Double homeobox 4 centromeric

FSHD: 

Facioscapulohumeral dystrophy

GFP: 

Green fluorescent protein

JUP: 

Junction plakoglobin

KI67: 

Proliferation marker protein Ki-67

KLF15: 

Krüppel-like transcription factor 15

LGMD2A: 

Limb-girdle muscular dystrophy type 2A

MAFbx: 

Muscle atrophy F-box protein

mRNA: 

Messenger ribonucleic acid

MuRF1: 

Muscle-specific RING finger protein 1

MYF5/Myf5: 

Human/mouse myogenic factor 5

nt: 

Non-targeted

PCNA: 

Proliferating cell nuclear antigen

PITX1: 

Pituitary homeobox 1

siRNA: 

Silencing RNA

SkNAC: 

Skeletal nascent polypeptide-associated complex alpha, a muscle-specific isoform of Naca

SMCHD1: 

Structural maintenance of chromosomes flexible hinge domain-containing protein 1

SMYD: 

SET and MYND domain-containing protein 1

SNP: 

Single nucleotide polymorphism

TP53/P53: 

Gene/protein cellular tumor antigen p53

WNT: 

Wingless-related integration site

Declarations

Acknowledgements

We acknowledge the human cell culture platform from the Institute of Myology (Paris, France) for providing the immortalized myoblasts and Dr. Baptist Leroy and Prof. Ruddy Wattiez for the previous help in proteomic data experiments and analyses published in [56]. We thank Prof. Anne-Emilie Declèves for her support during the finalization of this study and American Journal Experts (AJE) for the English language editing.

Funding

We acknowledge the funding from the Association Belge contre les Maladies Neuro-Musculaires (https://www.telethon.be/), the Association Française contre les Myopathies (www.afm-telethon.fr), and the FSH Society (USA) (https://www.fshsociety.org).

CV successively held a doctoral fellowship from the Fonds pour la Formation à la Recherche dans l’Industrie et dans l’Agriculture (FRIA Belgium) (www.fnrs.be) and the FSHD Global Foundation (Australia) (http://fshdglobal.org/). EA and AT were post-doctoral associates of the Fonds National de la Recherche Scientifique (http://www.fnrs.be) (Belgium).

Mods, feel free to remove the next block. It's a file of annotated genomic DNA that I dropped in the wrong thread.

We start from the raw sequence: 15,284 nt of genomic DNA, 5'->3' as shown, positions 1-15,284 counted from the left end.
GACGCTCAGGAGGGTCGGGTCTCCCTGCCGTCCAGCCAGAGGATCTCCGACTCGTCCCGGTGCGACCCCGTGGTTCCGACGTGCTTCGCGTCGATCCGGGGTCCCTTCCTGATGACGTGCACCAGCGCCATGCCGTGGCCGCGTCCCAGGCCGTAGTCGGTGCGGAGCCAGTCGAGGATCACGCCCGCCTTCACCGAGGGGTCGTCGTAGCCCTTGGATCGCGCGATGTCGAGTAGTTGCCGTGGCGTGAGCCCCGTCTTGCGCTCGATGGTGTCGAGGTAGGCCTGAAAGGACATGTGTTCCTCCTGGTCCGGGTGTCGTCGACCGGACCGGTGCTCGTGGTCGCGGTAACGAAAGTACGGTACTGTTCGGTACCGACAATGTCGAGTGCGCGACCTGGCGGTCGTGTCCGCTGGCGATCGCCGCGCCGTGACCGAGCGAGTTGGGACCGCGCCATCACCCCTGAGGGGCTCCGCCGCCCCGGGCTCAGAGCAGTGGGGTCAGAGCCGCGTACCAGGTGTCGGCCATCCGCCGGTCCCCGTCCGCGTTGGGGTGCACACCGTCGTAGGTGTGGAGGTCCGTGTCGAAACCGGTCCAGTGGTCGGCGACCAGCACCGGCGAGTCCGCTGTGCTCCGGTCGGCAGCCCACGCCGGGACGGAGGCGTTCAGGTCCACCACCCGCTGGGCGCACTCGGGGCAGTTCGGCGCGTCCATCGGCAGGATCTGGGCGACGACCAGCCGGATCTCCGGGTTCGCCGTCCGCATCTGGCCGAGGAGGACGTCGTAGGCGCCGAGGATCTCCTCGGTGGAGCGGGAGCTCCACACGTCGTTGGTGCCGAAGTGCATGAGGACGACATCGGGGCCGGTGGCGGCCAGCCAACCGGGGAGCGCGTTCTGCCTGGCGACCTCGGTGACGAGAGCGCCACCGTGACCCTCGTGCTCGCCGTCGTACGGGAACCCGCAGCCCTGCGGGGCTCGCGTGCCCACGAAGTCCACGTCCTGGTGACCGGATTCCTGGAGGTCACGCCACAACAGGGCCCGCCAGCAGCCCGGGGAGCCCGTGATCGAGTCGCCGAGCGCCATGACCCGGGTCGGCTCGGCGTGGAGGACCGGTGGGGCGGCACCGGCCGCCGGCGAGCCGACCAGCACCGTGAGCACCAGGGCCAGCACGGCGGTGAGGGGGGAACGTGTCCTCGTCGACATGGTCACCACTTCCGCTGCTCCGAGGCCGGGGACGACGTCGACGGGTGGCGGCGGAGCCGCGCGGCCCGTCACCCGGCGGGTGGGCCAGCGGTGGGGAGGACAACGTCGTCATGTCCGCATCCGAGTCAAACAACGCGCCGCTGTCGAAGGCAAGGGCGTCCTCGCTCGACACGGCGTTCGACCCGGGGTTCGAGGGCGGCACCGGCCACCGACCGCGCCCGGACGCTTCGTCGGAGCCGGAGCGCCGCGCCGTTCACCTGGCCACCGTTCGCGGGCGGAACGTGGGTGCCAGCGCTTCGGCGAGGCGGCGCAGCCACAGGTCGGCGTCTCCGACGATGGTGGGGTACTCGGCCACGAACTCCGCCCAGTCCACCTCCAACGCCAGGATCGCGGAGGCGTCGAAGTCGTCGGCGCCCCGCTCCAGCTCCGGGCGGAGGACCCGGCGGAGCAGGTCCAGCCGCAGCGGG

Availability of data and materials

All data generated or analyzed during this study are included in this published article [and its supplementary information files].

Authors’ contributions

CV, AT, EA, SC, AW, AB, and FC conceived and designed the experiments. CV, AT, SC, AW, and FC performed the experiments. CV, AT, EA, SC, AW, CL, KV, AB, and FC analyzed the data. DL-C contributed to the access and purification of primary myoblasts. CV, AB, and FC wrote the paper. All authors read and approved the final manuscript.

Authors’ information

CV, AT, SC, and AW contributed to this manuscript during their Ph.D. or post-doctoral studies in the Laboratory of Molecular Biology. The current position of CV, AT, SC, and AW are respectively at SGS (Belgium), Laboratory of Respiratory Physiology and Rehabilitation (Research Institute for Health Sciences and Technology) at the University of Mons, GSK (Belgium) and Straticell (Belgium).

Ethics approval and consent to participate

Primary human myoblasts were derived from muscle biopsies performed according to the current ethical and legislative rules of France, and written informed consent was obtained from all subjects, as directed by the ethical committee of CHU de Villeneuve (Montpellier, France) (Barro et al. 2010). In addition, the use of this material was approved by the ethics committee of the University of Mons (ref # A901) and the ethics committee of ULB-Erasme (Brussels ref. #B2011/003 and #P2015/516).

Consent for publication

Prof. Peter S. Zammit gave us permission to refer to the data his group presented at the FSHD International Research Consortium 2009, Boston, Massachusetts.

Dr. Alexandre Philips (CRBM, CNRS, Montpellier), now retired from research, gave us permission to publish our collaborative study.

Competing interests

The authors (CV, EA, FC, and AB) are inventors in a patent application for antisense agents useful in treating FSHD and targeting either DUX4 or DUX4c (EP patent # 242 62 03, published in the European Patent Bulletin (March 7 2012) and US patent # US20120225034 A, published on September 12, 2012.

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Authors’ Affiliations

(1)
Laboratory of Molecular Biology, Research Institute for Health Sciences and Technology, University of Mons, Mons, Belgium
(2)
INSERM U1046, CHU A. de Villeneuve, University of Montpellier, Montpellier, France